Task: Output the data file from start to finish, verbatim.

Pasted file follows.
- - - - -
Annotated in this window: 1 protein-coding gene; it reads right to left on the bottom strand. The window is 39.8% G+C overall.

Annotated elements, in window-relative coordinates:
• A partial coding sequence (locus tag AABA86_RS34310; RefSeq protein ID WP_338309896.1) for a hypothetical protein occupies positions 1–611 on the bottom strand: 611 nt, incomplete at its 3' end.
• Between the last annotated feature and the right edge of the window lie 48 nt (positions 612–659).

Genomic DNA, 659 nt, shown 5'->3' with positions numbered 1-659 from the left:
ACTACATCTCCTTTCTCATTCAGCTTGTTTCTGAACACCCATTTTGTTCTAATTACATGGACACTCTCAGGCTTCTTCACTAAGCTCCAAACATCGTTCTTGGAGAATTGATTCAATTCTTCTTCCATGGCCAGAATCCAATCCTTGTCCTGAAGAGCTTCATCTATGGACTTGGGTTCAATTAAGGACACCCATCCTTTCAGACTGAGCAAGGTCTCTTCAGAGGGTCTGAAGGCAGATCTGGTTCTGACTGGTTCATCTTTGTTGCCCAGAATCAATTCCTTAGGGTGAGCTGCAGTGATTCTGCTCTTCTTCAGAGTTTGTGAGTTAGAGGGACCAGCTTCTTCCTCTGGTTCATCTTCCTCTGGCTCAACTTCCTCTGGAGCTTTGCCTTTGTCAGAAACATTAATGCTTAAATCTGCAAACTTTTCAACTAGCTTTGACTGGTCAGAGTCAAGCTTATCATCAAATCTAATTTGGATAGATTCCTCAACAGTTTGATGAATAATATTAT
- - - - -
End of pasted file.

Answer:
Annotated in this window: 1 protein-coding gene; it reads right to left on the bottom strand. The window is 39.8% G+C overall.

Annotated elements, in window-relative coordinates:
• A partial coding sequence (locus tag AABA86_RS34310; RefSeq protein ID WP_338309896.1) for a hypothetical protein occupies positions 1–611 on the bottom strand: 611 nt, incomplete at its 3' end.
• Between the last annotated feature and the right edge of the window lie 48 nt (positions 612–659).

Genomic DNA, 659 nt, shown 5'->3' with positions numbered 1-659 from the left:
ACTACATCTCCTTTCTCATTCAGCTTGTTTCTGAACACCCATTTTGTTCTAATTACATGGACACTCTCAGGCTTCTTCACTAAGCTCCAAACATCGTTCTTGGAGAATTGATTCAATTCTTCTTCCATGGCCAGAATCCAATCCTTGTCCTGAAGAGCTTCATCTATGGACTTGGGTTCAATTAAGGACACCCATCCTTTCAGACTGAGCAAGGTCTCTTCAGAGGGTCTGAAGGCAGATCTGGTTCTGACTGGTTCATCTTTGTTGCCCAGAATCAATTCCTTAGGGTGAGCTGCAGTGATTCTGCTCTTCTTCAGAGTTTGTGAGTTAGAGGGACCAGCTTCTTCCTCTGGTTCATCTTCCTCTGGCTCAACTTCCTCTGGAGCTTTGCCTTTGTCAGAAACATTAATGCTTAAATCTGCAAACTTTTCAACTAGCTTTGACTGGTCAGAGTCAAGCTTATCATCAAATCTAATTTGGATAGATTCCTCAACAGTTTGATGAATAATATTAT